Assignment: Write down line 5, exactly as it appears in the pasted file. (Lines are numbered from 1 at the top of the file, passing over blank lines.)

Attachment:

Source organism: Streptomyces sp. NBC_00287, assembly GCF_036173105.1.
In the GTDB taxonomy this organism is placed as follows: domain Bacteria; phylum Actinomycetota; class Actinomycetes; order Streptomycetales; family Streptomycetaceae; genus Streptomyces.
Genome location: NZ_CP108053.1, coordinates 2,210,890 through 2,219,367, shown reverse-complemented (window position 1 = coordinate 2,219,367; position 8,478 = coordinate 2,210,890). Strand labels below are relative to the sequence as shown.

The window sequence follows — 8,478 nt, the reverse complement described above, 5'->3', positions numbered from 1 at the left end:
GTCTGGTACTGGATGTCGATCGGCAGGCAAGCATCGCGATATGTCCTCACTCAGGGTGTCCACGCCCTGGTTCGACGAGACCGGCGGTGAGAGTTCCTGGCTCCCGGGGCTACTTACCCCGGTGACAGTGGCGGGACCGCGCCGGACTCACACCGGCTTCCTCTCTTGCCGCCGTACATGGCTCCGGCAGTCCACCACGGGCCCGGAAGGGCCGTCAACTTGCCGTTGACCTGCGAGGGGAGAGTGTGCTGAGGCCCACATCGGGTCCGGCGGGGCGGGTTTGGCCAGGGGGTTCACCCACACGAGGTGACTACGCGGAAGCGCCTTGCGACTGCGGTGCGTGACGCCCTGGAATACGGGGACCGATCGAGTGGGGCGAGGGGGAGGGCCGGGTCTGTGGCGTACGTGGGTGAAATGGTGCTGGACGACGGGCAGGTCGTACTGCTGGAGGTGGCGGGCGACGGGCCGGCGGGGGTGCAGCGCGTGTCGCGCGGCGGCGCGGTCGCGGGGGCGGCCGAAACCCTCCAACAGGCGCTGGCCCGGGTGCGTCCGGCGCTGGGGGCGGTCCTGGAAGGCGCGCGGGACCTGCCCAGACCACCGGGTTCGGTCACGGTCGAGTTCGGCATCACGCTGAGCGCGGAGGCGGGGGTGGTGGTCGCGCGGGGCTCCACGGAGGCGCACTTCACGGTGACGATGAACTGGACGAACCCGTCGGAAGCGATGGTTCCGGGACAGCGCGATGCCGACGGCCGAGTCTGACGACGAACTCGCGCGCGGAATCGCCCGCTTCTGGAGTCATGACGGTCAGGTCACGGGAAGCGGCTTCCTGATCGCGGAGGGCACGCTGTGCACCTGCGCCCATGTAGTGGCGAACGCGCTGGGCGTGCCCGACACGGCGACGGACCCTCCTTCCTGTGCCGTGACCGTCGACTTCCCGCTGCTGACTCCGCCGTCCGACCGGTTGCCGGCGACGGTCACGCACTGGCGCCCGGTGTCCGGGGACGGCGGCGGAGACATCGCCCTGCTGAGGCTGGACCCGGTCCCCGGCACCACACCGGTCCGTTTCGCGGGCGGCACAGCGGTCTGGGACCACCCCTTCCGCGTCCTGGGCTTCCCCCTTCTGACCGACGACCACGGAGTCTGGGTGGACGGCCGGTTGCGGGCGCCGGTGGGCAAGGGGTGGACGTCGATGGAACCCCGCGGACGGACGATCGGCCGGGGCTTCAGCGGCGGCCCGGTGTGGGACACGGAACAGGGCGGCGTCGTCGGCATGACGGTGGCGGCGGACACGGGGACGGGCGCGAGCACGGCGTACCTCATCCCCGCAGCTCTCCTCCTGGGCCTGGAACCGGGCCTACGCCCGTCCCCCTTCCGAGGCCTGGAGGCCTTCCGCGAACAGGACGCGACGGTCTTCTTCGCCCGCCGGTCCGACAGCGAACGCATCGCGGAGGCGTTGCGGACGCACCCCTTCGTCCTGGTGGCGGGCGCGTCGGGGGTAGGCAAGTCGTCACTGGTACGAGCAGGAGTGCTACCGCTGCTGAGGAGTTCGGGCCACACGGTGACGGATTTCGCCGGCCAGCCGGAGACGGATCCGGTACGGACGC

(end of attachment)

GTCTGGTACTGGATGTCGATCGGCAGGCAAGCATCGCGATATGTCCTCACTCAGGGTGTCCACGCCCTGGTTCGACGAGACCGGCGGTGAGAGTTCCTGGCTCCCGGGGCTACTTACCCCGGTGACAGTGGCGGGACCGCGCCGGACTCACACCGGCTTCCTCTCTTGCCGCCGTACATGGCTCCGGCAGTCCACCACGGGCCCGGAAGGGCCGTCAACTTGCCGTTGACCTGCGAGGGGAGAGTGTGCTGAGGCCCACATCGGGTCCGGCGGGGCGGGTTTGGCCAGGGGGTTCACCCACACGAGGTGACTACGCGGAAGCGCCTTGCGACTGCGGTGCGTGACGCCCTGGAATACGGGGACCGATCGAGTGGGGCGAGGGGGAGGGCCGGGTCTGTGGCGTACGTGGGTGAAATGGTGCTGGACGACGGGCAGGTCGTACTGCTGGAGGTGGCGGGCGACGGGCCGGCGGGGGTGCAGCGCGTGTCGCGCGGCGGCGCGGTCGCGGGGGCGGCCGAAACCCTCCAACAGGCGCTGGCCCGGGTGCGTCCGGCGCTGGGGGCGGTCCTGGAAGGCGCGCGGGACCTGCCCAGACCACCGGGTTCGGTCACGGTCGAGTTCGGCATCACGCTGAGCGCGGAGGCGGGGGTGGTGGTCGCGCGGGGCTCCACGGAGGCGCACTTCACGGTGACGATGAACTGGACGAACCCGTCGGAAGCGATGGTTCCGGGACAGCGCGATGCCGACGGCCGAGTCTGACGACGAACTCGCGCGCGGAATCGCCCGCTTCTGGAGTCATGACGGTCAGGTCACGGGAAGCGGCTTCCTGATCGCGGAGGGCACGCTGTGCACCTGCGCCCATGTAGTGGCGAACGCGCTGGGCGTGCCCGACACGGCGACGGACCCTCCTTCCTGTGCCGTGACCGTCGACTTCCCGCTGCTGACTCCGCCGTCCGACCGGTTGCCGGCGACGGTCACGCACTGGCGCCCGGTGTCCGGGGACGGCGGCGGAGACATCGCCCTGCTGAGGCTGGACCCGGTCCCCGGCACCACACCGGTCCGTTTCGCGGGCGGCACAGCGGTCTGGGACCACCCCTTCCGCGTCCTGGGCTTCCCCCTTCTGACCGACGACCACGGAGTCTGGGTGGACGGCCGGTTGCGGGCGCCGGTGGGCAAGGGGTGGACGTCGATGGAACCCCGCGGACGGACGATCGGCCGGGGCTTCAGCGGCGGCCCGGTGTGGGACACGGAACAGGGCGGCGTCGTCGGCATGACGGTGGCGGCGGACACGGGGACGGGCGCGAGCACGGCGTACCTCATCCCCGCAGCTCTCCTCCTGGGCCTGGAACCGGGCCTACGCCCGTCCCCCTTCCGAGGCCTGGAGGCCTTCCGCGAACAGGACGCGACGGTCTTCTTCGCCCGCCGGTCCGACAGCGAACGCATCGCGGAGGCGTTGCGGACGCACCCCTTCGTCCTGGTGGCGGGCGCGTCGGGGGTAGGCAAGTCGTCACTGGTACGAGCAGGAGTGCTACCGCTGCTGAGGAGTTCGGGCCACACGGTGACGGATTTCGCCGGCCAGCCGGAGACGGATCCGGTACGGACGC